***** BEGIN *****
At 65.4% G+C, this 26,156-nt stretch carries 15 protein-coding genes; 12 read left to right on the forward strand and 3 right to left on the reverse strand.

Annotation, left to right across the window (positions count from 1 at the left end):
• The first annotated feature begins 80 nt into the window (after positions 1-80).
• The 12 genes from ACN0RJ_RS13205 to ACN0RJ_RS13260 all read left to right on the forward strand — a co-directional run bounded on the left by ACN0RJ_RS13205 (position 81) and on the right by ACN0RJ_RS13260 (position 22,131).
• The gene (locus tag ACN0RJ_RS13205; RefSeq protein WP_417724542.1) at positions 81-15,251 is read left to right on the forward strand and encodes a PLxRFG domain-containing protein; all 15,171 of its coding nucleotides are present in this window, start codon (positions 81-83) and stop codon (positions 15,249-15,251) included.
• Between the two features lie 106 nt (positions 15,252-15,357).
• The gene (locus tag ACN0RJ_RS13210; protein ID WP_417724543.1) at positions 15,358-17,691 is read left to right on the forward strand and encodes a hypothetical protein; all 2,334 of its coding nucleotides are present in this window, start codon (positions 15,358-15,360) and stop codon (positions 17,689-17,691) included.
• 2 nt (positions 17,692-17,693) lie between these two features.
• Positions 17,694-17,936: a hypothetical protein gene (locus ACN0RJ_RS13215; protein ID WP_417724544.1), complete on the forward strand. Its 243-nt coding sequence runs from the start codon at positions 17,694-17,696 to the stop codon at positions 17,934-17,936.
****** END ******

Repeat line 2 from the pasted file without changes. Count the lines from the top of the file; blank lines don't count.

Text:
Annotation, left to right across the window (positions count from 1 at the left end):